Russell T. Sharp, 73, of Oroville most recently and a longtime resident of Galt, passed away peacefully at the Oroville Hospital on Sept. 10, 2020. He was born, Jan. 24, 1947, in Lodi to Thomas and Bertha Sharp from Galt.
Russell grew up and attended school in Galt and Elk Grove before attending CSU Stanislaus. He was in college when he enlisted into the U.S. Army and eventually was sent to Vietnam. He often told stories of what it was like and how he felt aboard that Naval ship sailing underneath the S.F. Golden Gate Bridge for Vietnam and saying ‘Goodbye’ to his beloved California.
His bravery and commitment during the Vietnam War earned him the National Defense Service Medal, the Vietnam Campaign Medal w/60 Device, two Overseas Service Bars, Sharpshooter-rifle and the Vietnam Service Medal. Russell left Vietnam in April 1968 and was later honorably discharged from the Army in 1969 and returned once more to his beloved Sacramento Valley.
Once back in California, Russell briefly attended an experimental college in Davis, worked at various jobs, which led him to the State of California where he worked for a few years. Deciding he more enjoyed working outdoors, using some of the diesel mechanic skills he learned and trained for in the Army, he left his state job for welding and more engineering type jobs. Once he nurtured his new passion, he just kept learning more skills, which led him to more iron and steel work, eventually leading him to another passion, proudly joining the union Shop IronWorkers Local #790 where he became a shop steward and was very active in organizing iron/steel shops all throughout California from the early 80s until 2002 when he then worked for and joined the Operating Engineers Local #3 as an inspector until his retirement in 2012.
So much of Russell’s work can still be found in high-rises in Sacramento, Oakland/East Bay, San Francisco, in bridges such as the Golden Gate Bridge, Oakland Bay Bridge and the Carquinez Bridge, to name a few. Some of the most notable and famous work that he proudly created was the gate/ironwork he did at the S.F. Giants’ new stadium, PacBell Park, which is now Oracle Park, and can still be seen.
And, with even greater pride for Russell was teaching his newly walking son Dalton to run the bases after the Sunday Giants’ games, starting with Candlestick Park; secondly was while attending the Giants’ games and hearing his son shout in excitement when a ball was hit and landed on or near his ‘Dad’s’ gate or handrails or other ironwork he knew to be made by his Dad.
Sadly, Russell received the diagnosis of P.T.S.D. and bone cancer that began a hard journey with Mather V.A. doctors to finally be rated 100% disabled from the direct exposure of Agent Orange while in Vietnam, which led to his early medical retirement, only to later be diagnosed with dementia.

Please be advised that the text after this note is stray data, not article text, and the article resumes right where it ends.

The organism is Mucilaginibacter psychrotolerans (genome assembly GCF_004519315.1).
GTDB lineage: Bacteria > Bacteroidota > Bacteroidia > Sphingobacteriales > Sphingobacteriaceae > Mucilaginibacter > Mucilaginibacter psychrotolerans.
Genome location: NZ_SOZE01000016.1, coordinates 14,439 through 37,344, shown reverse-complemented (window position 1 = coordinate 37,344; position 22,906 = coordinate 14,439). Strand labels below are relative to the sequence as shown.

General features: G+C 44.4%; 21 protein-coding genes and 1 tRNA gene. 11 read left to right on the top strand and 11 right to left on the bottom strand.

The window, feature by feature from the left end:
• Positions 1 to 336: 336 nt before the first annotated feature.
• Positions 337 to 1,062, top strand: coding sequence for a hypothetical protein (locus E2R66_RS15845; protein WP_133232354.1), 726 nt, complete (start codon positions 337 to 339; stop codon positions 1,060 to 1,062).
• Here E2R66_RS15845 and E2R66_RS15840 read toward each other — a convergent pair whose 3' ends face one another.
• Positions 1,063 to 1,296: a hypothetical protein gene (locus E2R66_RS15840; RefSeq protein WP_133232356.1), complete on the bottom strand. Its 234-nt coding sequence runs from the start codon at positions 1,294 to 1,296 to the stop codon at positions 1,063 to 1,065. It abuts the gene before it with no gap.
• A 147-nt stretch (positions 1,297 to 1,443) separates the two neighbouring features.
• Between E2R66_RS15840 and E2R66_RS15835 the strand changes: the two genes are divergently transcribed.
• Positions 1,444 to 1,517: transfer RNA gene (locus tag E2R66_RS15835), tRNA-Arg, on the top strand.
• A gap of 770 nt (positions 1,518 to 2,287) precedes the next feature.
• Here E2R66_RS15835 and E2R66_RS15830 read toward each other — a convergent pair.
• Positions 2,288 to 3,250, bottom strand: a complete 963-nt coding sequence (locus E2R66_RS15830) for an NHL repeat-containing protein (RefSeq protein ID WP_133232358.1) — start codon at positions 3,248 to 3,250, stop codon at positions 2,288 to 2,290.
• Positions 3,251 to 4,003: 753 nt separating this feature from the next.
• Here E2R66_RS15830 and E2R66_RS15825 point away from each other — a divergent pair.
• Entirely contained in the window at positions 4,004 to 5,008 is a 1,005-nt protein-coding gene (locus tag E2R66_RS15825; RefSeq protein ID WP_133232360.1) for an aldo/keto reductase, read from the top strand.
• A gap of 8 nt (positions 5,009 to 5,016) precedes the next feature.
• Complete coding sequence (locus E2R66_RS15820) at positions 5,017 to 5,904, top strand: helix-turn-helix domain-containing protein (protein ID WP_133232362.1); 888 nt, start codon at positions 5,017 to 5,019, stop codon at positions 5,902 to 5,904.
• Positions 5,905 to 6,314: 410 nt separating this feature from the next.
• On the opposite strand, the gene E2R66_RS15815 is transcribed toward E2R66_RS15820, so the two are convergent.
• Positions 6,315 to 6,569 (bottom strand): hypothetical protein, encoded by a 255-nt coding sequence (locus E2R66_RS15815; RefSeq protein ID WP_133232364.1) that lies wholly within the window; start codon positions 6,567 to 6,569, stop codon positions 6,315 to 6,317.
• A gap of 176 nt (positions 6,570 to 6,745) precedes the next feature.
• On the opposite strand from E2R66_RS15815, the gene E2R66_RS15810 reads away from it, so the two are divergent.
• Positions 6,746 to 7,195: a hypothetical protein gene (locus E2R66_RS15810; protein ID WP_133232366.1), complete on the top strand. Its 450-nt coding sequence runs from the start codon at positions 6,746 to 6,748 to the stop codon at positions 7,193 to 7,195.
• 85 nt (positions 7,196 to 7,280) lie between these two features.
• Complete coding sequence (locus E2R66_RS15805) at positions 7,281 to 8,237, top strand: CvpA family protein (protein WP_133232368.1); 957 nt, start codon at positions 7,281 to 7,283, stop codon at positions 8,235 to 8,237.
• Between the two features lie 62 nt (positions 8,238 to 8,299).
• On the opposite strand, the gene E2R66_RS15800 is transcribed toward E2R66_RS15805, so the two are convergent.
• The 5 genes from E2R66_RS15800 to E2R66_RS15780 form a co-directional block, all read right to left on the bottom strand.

Russell loved to camp out, was an avid fisherman and hunter who beamed with pride and joy that his son Dalton loved doing all of those fun things with him. His son’s maternal relatives are of the Konkow-Maidu Tribal members here in California who supported and helped educate his son about his native heritage, traditions, ceremonies, medicine ways and culture with the guidance of Native Elders and a large native community that embraced Russell as well.
Another journey that Russell started with his wife in the 80s was the Road to Recovery to become clean and sober. Russell met and made many lifelong friends on that journey and was able to attend meetings and conferences, helped plan recovery conferences, chaired many meetings and helped facilitate local support groups. Russell took incredible sense of pride in assuring that his son would hopefully only know clean and sober parents, which was accomplished.
Russell is survived by his only child Dalton, his son’s mother Juanita, who he was married to for close to 22 years and with whom he remained good friends even after their divorce in 2001, his sisters Kathy and Sally, stepsister Becky, stepbrother Don, several cousins, nieces and nephews, and many great nieces and nephews and great-great nieces and nephews, and close friends in Oroville. He is also survived by his remaining longtime brother-friends fondly known as the ‘Janey Way Gang’. All his friends in the Native Tribal communities near and far remember Russell fondly and with respect.
He is preceded in death by his parents Tom and Bertha, his stepmothers Elenor and Elsa, his one and only favorite mother-in-law (as Russell called her) Wanda who loved him just as dearly, his father-in-law Cayetano, beloved grandmother-in-law Goldie, stepsister Mary, his maternal grandparents Egbert and Ruby Morse who were a pioneer family settling in Elk Grove, his uncles Elvin Morse and Charlie Sharp, great uncles-in-law Harold Cook and Samuel Cook, beloved cousins Bobby Rose and Jeff Morse whom he loved as brothers, and cousin Drew Morse; also, cousin-in-law and brother-in-arms Thomas Yiamkis, cousin/sister-in-law Donna Yiamkis Palmer and all those Angels, including his two Spirit Babies that went on before him and are now welcoming Russell home with their utmost love, along with the gracious caring, healing love of his Creator.
A traditional one-year memorial honoring and ceremony will be held for Russell in September 2021 by the Sanchez-Sharp family with the help of their Native Tribal families and friends.
Condolence cards or letters may be sent to Russell’s son, Dalton Sharp, at 600 N. Lincoln Way, #5051, Galt, CA 95632.